The LGAs with the highest, reliable, rate of total AVOs granted per 100,000 population were:
  • Bourke (3,526 orders)
  • Walgett (2,312)
  • Moree Plains (1,862) and
  • Junee (1,523).

Note that where the LGA population is less than 3,000 persons the rate of AVOs is considered unreliable.


One commonly used measure of re-offending is whether a person convicted of an offence is subsequently re-convicted of another offence within two years. Of those offenders who were convicted in 2006, 29% of adult offenders and 54% of juvenile offenders (persons aged 10–17 years) were re-convicted within two years. Since 2000 the re-offending rate has declined for adults (from 31% to 29%) and increased for juveniles (52% up to 54%).

For those convicted in 2006, higher proportions of re-offending were found for young persons aged 10–13 years (70%) and 14–17 years (53%) than for older age groups (28% for 35–44 year olds and 15% for those aged 45 years and over).

Re-offending was higher for both adult (30%) and juvenile (57%) males compared to females (24% and 40% respectively).

RE-OFFENDERS, Within 24 months of a previous conviction(a), NSW
Graph: RE-OFFENDERS, Within 24 months of a previous conviction(a), NSW


During the December quarter 2009 there were 10,304 persons in full-time custody in NSW, which was 4% higher than in the previous December quarter. Over nine out of ten (92%) of prisoners were male. Imprisonment rates for all persons have increased over time from 158 persons per 100,000 population in 2003 to 188 in 2009. The imprisonment rate of males in 2009 was 355 persons per 100,000 population while for females it was 28 per 100,000 population. Indigenous persons are over-represented in the prison population. In the December quarter 2009 Indigenous persons made up 21.9% of persons in full-time custody, an imprisonment rate of 2,462 persons per 100,000 population.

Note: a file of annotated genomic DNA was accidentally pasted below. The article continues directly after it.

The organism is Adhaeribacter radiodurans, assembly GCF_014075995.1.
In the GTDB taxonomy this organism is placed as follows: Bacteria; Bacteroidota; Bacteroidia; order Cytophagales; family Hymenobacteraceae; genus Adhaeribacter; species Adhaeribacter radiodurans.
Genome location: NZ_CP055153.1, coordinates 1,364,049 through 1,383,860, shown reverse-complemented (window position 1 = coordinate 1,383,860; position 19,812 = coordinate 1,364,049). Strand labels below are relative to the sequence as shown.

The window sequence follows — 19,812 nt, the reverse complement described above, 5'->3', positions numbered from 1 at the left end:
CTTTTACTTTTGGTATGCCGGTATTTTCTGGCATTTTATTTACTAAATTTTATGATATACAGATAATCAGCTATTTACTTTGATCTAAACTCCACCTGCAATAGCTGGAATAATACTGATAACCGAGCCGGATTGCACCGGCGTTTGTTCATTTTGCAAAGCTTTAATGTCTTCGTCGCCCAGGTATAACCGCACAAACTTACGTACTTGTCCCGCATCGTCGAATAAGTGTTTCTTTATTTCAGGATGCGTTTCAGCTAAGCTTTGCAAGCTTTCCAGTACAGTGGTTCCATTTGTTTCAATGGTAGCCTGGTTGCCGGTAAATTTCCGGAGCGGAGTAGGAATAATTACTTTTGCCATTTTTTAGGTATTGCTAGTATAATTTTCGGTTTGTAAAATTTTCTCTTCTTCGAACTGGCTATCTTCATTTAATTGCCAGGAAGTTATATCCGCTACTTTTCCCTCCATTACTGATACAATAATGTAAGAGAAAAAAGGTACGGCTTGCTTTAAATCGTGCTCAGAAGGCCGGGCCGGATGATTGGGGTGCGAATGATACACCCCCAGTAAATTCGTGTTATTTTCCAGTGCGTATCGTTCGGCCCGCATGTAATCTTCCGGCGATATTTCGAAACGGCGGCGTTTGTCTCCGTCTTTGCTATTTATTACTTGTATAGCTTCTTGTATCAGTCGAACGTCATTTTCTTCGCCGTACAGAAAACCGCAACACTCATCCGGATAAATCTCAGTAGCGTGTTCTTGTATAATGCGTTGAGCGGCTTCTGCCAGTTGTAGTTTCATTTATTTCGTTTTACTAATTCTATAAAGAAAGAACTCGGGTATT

One quarter of all persons in full-time custody have not yet been sentenced. These are persons who are confined to custody or supervision while awaiting the outcome of their trial.

There were 865 persons in periodic detention for the December quarter 2009, of whom 92% were male. The number of persons in periodic detention was the highest December quarter result in the last seven years.

Community-based corrections refers to the community-based management of court-ordered sanctions, post-prison administrative arrangements and fine conversions, which principally involve the provision of one or more of the following activities: supervision, programs or community work. People can be under more than one form of community-based correction. At the December quarter 2009 there were 18,032 persons in NSW subject to community-based corrections. A higher proportion of women were under these orders (16%) compared to women held in full-time or periodic custody (8%). The most common forms of community-based correction were sentenced probation (60%), parole (25%) and community service (23%).

Data cubes with detailed statistics are available on the Downloads page.


ABS National Crime and Safety Survey (cat. no. 4509.0)

Bureau of Crime Statistics and Research, NSW Criminal Courts Statistics

Bureau of Crime Statistics and Research, Recorded Crime Statistics Database

Bureau of Crime Statistics and Research, Re-offending Database

Community Preparedness for Emergencies, NSW, 2003 (cat. no. 4818.1)

Corrective Services, Australia (cat. no. 4512.0)

Crime and Safety, Australia (cat. no. 4509.0)

Crime and Safety, New South Wales (cat. no. 4509.1)

Household Preparedness for Emergencies: NSW, VIC, QLD and ACT, 2007 (cat. no. 4818.0.55.001)

Steering Committee for the Review of Government Services Provision (SCRGSP), Report on Government Services, Productivity Commission Canberra